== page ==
With a new presidential administration now in place, Jewish lay leaders from across the country are not wasting any time to advocate and lobby for individuals with disabilities.
The seventh annual Jewish Disability Advocacy Day, hosted by the Jewish Federations of North America (JFNA), will take place Feb. 2 from 9 a.m. to 5 p.m. in Washington, D.C.
The day is sponsored by dozens of other Jewish agencies across the country, including the Jewish Federation of Greater Philadelphia.
Aaron Kaufman, senior legislative associate for JFNA, expects around 130 people to attend, including members of Jewish Federations as well as concerned citizens, lay leaders and the disability community at large.
Per the tentative agenda, the day will include a panel of experts discussing what to expect from the new administration and Congress as it pertains to people with disabilities and their families.
They will focus on several issues, specifically block granting of Medicaid and changes to Medicaid and the Americans with Disabilities Act (ADA) Education and Reform Act that would be harmful to people with disabilities.
After the panel, members of Congress will join a congressional luncheon addressing these issues, allowing attendees to hone their advocacy skills by meeting and lobbying influential senators and representatives from both political parties who are committed to assisting people with disabilities.
Brian Gralnick, director of the Center for Social Responsibility of the Jewish Federation of Greater Philadelphia, said this day is also an annual kickoff event for Jewish Disability, Advocacy and Inclusion month in February.
“The day is really a great day because the morning starts off hearing from top experts and policy advocates and think tanks who are committed to protecting the rights of individuals with disabilities,” he said, citing Sen. Claire McCaskill (D-Mo.) and Rep. Charlie Dent (R-Pa.).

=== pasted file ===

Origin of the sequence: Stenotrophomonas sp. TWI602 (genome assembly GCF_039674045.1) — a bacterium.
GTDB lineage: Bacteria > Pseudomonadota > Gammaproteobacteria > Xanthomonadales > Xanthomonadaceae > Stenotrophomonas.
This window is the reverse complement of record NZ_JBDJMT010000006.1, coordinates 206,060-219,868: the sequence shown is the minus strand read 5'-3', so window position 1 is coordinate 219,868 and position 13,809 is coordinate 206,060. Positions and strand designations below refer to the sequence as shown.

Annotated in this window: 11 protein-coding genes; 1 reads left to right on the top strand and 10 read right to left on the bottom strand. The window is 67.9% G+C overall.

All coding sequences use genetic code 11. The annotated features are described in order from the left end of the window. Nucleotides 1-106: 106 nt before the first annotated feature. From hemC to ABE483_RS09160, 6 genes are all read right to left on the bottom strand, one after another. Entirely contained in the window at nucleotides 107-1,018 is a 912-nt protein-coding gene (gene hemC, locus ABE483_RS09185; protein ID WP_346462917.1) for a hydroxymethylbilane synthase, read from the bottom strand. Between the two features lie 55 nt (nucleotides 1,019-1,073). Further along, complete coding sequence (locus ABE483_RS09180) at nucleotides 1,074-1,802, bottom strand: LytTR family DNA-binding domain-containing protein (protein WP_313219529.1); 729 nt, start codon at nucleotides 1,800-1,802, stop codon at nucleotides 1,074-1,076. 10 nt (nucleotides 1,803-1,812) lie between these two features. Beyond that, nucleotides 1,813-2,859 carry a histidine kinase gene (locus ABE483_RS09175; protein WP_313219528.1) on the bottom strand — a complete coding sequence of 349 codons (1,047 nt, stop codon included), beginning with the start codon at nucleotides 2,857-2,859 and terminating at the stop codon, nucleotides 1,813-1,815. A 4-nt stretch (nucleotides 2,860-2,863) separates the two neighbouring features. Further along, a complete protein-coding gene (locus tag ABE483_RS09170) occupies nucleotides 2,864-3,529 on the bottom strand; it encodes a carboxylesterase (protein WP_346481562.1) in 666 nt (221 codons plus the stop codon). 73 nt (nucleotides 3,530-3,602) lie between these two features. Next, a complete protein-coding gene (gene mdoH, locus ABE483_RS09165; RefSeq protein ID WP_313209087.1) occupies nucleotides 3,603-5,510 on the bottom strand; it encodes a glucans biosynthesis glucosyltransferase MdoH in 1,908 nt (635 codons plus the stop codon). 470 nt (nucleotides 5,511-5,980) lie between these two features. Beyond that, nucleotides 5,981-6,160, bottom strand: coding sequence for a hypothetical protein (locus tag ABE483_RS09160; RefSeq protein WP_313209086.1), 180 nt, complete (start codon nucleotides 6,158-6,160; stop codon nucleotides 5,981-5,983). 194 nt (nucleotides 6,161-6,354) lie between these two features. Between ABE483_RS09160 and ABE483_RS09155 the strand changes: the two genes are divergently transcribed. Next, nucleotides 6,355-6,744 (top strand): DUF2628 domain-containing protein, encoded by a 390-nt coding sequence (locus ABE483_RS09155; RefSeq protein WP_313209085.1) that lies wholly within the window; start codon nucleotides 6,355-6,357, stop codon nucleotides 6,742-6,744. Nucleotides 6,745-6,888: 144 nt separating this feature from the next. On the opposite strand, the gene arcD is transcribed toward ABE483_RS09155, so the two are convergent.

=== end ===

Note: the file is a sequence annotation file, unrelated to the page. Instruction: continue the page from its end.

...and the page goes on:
Later in the afternoon, Gralnick said they will break into state delegations and visit with lawmakers like Sen. Pat Toomey to talk about “the importance of programs like Medicaid to the fiscal health of agencies like JEVS Human Services or Judith Creed Homes for Adult Independence (JCHAI), as well as how Medicaid is helping and being a safety net for so many elderly and disabled members of our community.”
“There’s a lot of discussion about the future of Medicaid and other crucial programs for individuals with disabilities,” he continued. “It is really critical and very timely that we talk about the impact this has on individuals and frankly on our economy, which is very much driven by health care.”
Gralnick, who has attended the event twice before, said about 10 people from Philadelphia will participate, including a handful of Jewish Federation employees, representing agencies like JEVS Human Services, Jewish Family and Children’s Service, and JCHAI.
“There’s a lot packed in one day,” he said. “It’s very gratifying to be with fellow community planners and fellow agency executives and communal professionals and lay leaders from across our Jewish community.”
Although registration is closed, there are ways to get involved locally.
Gralnick said people in Philadelphia can learn more through the Jewish Learning Venture, which runs the Jewish Special Needs/Disability Inclusion Consortium of Greater Philadelphia, a regular meeting of agencies and synagogues that are interested in making their synagogues and communities more inclusive and supportive for individuals with special needs.
“There’s always some best practices and conversations with other synagogue leaders or agency executives that can be gleaned … and it’s always a good feeling of camaraderie when Jewish professionals and advocates from across the country are in one room together. That gives a special feeling,” he said.
“It’s one of the many times that I get a lot of gratification in the work that I do with Jewish Federation.”
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